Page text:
In Richmond Park, decaying logs and mangled old branches are no longer cleared away but valued as habitats for birds and insects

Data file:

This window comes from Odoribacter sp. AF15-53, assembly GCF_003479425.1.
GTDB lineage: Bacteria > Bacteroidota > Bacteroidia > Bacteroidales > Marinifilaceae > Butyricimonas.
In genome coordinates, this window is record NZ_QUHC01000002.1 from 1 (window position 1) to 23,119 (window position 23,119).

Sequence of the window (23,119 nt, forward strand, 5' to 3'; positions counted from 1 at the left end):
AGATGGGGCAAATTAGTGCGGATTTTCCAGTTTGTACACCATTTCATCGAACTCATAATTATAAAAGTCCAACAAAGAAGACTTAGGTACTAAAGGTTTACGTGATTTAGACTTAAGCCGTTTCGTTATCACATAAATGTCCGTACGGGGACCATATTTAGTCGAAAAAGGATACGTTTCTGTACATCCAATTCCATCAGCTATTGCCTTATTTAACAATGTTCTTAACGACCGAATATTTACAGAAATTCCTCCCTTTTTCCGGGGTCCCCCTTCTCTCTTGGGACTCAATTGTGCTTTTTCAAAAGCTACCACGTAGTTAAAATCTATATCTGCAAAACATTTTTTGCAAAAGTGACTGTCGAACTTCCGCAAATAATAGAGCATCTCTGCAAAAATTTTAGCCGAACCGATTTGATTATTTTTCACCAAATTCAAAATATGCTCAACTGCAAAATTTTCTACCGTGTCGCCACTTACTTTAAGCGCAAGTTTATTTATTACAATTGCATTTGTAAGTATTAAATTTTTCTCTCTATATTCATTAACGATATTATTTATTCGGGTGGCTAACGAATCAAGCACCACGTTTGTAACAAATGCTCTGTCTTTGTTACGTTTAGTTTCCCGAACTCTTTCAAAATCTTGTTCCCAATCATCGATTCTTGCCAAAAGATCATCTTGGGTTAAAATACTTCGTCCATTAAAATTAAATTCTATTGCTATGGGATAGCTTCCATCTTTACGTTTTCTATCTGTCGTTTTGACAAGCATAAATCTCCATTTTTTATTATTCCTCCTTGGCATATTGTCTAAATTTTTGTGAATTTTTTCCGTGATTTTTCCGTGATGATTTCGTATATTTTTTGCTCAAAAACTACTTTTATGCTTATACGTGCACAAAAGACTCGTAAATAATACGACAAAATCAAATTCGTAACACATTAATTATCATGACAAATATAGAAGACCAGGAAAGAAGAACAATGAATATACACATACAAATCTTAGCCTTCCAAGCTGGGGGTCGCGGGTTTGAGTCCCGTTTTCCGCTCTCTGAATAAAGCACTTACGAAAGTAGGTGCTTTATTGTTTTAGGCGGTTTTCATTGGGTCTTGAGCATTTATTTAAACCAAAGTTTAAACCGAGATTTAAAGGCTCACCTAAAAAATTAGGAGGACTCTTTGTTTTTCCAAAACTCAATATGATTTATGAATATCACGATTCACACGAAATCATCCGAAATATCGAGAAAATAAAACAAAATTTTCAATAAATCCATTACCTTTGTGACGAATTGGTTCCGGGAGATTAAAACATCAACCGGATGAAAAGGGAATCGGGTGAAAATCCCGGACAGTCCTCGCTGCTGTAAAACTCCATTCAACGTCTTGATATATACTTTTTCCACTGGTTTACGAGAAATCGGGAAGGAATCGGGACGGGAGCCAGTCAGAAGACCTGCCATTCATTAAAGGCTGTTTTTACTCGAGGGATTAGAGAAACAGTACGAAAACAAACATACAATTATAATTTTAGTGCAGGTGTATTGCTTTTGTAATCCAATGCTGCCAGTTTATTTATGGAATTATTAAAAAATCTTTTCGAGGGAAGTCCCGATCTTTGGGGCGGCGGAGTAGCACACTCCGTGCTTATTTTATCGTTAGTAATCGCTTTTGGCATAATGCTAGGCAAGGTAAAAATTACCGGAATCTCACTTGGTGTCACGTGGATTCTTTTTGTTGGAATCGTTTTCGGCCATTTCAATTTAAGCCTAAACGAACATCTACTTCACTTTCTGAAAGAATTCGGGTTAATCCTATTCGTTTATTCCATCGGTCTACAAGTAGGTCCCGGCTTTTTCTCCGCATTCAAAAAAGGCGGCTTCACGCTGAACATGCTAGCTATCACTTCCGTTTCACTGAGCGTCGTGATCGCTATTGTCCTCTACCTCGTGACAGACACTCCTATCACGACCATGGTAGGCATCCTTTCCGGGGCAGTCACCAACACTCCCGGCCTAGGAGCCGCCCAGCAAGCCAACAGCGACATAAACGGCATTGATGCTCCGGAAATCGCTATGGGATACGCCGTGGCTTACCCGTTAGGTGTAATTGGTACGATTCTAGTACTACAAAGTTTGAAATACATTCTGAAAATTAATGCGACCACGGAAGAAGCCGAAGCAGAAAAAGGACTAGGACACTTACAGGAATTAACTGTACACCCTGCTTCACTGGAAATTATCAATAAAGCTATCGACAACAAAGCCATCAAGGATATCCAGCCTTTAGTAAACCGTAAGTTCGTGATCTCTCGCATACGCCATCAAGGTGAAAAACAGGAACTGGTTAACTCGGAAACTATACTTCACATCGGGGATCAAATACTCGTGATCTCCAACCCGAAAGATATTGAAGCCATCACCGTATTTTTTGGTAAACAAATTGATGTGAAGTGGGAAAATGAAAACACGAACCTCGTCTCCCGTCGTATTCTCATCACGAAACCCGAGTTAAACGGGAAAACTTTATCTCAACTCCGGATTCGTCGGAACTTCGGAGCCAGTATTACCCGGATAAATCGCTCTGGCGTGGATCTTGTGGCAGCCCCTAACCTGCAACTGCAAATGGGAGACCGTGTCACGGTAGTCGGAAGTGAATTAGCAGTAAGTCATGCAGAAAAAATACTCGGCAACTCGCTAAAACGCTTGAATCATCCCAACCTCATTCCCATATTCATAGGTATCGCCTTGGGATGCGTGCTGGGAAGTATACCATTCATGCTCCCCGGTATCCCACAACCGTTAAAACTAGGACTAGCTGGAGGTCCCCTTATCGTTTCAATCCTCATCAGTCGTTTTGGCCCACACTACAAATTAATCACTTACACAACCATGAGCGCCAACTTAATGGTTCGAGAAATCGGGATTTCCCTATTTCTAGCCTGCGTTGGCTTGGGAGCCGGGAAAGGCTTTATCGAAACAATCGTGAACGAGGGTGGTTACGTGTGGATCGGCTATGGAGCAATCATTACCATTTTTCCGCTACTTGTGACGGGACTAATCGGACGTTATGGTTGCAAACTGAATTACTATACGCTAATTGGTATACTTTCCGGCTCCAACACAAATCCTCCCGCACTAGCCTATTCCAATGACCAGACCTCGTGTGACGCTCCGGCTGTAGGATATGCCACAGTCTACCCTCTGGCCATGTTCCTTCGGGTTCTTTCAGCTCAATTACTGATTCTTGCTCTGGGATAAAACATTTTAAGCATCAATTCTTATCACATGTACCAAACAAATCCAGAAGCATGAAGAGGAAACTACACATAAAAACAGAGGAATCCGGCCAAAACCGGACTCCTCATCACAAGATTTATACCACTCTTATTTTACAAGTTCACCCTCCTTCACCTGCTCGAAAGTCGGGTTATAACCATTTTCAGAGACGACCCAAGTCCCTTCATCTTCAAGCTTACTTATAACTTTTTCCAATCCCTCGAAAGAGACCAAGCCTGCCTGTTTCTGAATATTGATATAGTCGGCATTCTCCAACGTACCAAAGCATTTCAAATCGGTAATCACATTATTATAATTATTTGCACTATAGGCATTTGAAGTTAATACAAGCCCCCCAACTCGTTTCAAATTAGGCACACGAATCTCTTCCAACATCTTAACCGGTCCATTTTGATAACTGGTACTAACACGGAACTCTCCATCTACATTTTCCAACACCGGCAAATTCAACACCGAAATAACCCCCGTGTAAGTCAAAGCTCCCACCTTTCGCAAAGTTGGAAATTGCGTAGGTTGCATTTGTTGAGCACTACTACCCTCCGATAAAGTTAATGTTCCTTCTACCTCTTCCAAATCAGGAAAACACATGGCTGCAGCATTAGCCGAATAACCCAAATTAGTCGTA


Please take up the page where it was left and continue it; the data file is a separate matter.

Oaks are the elders of London’s Richmond Park. Some of them are 800 years old and have slumped, bulged and grown cavernous with age. By the time King Charles I visited in 1625 and turned a collection of medieval farms into the royal park we have today, they would have already been veteran trees. A disused medieval track is visible from the way the trees lean into a gentle gully, now grassed over. Richmond Park is something of an open-air museum, and among its most precious exhibits is its dead wood.